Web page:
Internet Explorer is the world’s most popular browser, but that doesn’t mean it’s impregnable–security experts have recently drawn attention to how attackers could exploit it to spy on users. Last month, a vulnerability in Internet Explorer was implicated in Chinese hackers’ attacks on Google. Microsoft quickly patched the flaw with a special security update, but not much later, Jorge Luis Alvarez Medina, a security consultant for Boston-based CORE Security Technologies, revealed a scheme that could let an attacker read any file on a user’s computer through Internet Explorer.
In a talk last week at Black Hat DC, a computer-security conference in Washington, DC, Medina outlined how he built a series of seemingly minor flaws into a much more serious attack. Usually, files stored on a user’s computer are treated differently from those intended to be accessible through the Internet. Medina’s attack blurs the line between the two types of files, allowing an attacker to access personal files over the Internet. During his talk, Medina demonstrated code that allowed him to upload files from a user’s computer.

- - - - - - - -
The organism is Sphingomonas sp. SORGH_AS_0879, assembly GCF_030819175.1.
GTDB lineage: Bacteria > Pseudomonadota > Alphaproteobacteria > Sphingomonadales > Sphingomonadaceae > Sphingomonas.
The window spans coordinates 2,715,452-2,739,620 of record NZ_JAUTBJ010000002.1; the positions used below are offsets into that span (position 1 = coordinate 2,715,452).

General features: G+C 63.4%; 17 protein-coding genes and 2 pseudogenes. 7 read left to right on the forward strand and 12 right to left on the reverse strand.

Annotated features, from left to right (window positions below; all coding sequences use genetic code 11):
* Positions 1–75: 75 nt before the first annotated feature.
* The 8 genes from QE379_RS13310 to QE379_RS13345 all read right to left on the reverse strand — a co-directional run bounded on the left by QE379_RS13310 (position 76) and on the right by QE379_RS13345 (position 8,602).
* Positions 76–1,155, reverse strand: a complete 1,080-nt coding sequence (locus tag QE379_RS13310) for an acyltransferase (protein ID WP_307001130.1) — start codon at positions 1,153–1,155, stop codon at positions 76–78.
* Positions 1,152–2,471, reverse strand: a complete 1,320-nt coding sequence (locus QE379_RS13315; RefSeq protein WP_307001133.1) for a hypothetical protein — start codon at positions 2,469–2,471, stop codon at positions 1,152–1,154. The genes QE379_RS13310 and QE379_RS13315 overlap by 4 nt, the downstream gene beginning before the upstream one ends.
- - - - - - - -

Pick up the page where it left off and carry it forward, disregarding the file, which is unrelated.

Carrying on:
To make the attack work, the Internet Explorer user has to click a link to a malicious Web page. Once the user navigates there, the attacker uses a variety of holes and features in Internet Explorer to gather information about the user’s computer. At the same time, the attacker sneaks some malicious code into the browser (websites are allowed to write some code into the browser, for example in the form of tracking files called “cookies”). The attacker uses what he’s learned to direct the browser to open that malicious code as if it originated from the user’s computer. If he can convince the browser to run the code, then the attacker will have crossed the divide between the Internet and the user’s local machine.
Medina has been investigating this type of attack for some time–CORE Security issued an advisory on his first version of this attack in 2008. However, he says, Microsoft has responded by releasing patches that focus only on preventing the browser from actually running the malicious code–the fixes don’t stop the attacker from learning about the user’s computer, which could, potentially, lead to other attacks. Medina believes the attack could be stopped more effectively by closing down flaws at all points of the chain. “It makes no sense to think about this vector if none of the [string of exploits] are possible,” Medina says.